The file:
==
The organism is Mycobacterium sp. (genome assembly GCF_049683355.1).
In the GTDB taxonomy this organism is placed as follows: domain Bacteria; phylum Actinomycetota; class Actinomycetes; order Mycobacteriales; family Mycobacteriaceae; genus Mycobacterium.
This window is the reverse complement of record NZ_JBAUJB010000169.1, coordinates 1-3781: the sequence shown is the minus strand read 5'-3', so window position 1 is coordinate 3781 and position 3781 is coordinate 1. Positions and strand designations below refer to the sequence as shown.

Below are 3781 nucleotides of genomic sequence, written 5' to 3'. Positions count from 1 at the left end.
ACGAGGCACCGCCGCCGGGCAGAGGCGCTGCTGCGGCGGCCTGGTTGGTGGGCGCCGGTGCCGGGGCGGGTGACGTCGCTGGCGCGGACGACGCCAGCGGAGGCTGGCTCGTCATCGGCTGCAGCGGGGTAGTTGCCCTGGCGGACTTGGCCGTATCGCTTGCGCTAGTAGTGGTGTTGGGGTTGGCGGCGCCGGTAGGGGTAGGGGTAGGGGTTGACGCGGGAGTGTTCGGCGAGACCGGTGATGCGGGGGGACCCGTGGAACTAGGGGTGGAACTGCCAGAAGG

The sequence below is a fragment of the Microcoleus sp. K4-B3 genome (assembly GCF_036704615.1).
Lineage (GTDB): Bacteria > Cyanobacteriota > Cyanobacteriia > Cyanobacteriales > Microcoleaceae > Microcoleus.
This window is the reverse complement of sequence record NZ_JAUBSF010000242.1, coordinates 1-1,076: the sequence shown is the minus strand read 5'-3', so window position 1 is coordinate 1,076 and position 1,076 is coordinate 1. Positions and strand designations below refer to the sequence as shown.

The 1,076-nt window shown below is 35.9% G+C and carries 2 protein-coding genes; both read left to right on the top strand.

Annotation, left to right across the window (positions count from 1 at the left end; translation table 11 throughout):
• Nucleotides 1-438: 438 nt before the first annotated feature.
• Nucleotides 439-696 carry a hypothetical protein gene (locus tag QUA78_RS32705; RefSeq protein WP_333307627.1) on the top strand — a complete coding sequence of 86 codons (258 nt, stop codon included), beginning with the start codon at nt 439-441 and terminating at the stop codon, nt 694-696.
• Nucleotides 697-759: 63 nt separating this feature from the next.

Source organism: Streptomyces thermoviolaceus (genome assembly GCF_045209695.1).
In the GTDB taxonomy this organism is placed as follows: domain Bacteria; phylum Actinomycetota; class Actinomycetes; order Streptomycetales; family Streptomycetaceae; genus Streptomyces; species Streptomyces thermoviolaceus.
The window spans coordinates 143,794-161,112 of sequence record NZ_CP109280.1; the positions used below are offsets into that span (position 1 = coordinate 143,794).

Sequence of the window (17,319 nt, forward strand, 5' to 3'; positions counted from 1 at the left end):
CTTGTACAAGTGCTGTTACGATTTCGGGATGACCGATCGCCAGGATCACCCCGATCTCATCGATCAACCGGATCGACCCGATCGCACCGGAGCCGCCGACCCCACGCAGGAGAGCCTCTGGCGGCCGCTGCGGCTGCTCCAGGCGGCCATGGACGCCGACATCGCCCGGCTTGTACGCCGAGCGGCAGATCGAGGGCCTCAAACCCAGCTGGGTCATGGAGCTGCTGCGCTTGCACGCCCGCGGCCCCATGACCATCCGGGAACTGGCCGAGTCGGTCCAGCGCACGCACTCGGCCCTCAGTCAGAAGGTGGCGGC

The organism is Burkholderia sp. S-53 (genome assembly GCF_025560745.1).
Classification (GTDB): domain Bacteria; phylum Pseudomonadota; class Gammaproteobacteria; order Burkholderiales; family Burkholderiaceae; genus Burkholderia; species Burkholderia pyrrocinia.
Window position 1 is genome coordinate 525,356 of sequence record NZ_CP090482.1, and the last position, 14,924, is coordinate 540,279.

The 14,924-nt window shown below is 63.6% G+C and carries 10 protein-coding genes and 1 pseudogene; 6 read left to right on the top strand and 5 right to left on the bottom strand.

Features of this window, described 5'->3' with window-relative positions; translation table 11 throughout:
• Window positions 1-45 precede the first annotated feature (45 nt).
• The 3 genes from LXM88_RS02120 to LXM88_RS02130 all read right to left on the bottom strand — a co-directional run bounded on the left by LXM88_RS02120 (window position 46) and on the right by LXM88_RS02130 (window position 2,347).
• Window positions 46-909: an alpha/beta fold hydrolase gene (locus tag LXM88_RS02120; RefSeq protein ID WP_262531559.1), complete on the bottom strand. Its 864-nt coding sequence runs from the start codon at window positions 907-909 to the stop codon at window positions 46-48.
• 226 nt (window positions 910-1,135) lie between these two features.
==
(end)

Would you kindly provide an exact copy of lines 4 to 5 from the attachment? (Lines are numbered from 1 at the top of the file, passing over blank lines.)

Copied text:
Below are 3781 nucleotides of genomic sequence, written 5' to 3'. Positions count from 1 at the left end.
ACGAGGCACCGCCGCCGGGCAGAGGCGCTGCTGCGGCGGCCTGGTTGGTGGGCGCCGGTGCCGGGGCGGGTGACGTCGCTGGCGCGGACGACGCCAGCGGAGGCTGGCTCGTCATCGGCTGCAGCGGGGTAGTTGCCCTGGCGGACTTGGCCGTATCGCTTGCGCTAGTAGTGGTGTTGGGGTTGGCGGCGCCGGTAGGGGTAGGGGTAGGGGTTGACGCGGGAGTGTTCGGCGAGACCGGTGATGCGGGGGGACCCGTGGAACTAGGGGTGGAACTGCCAGAAGG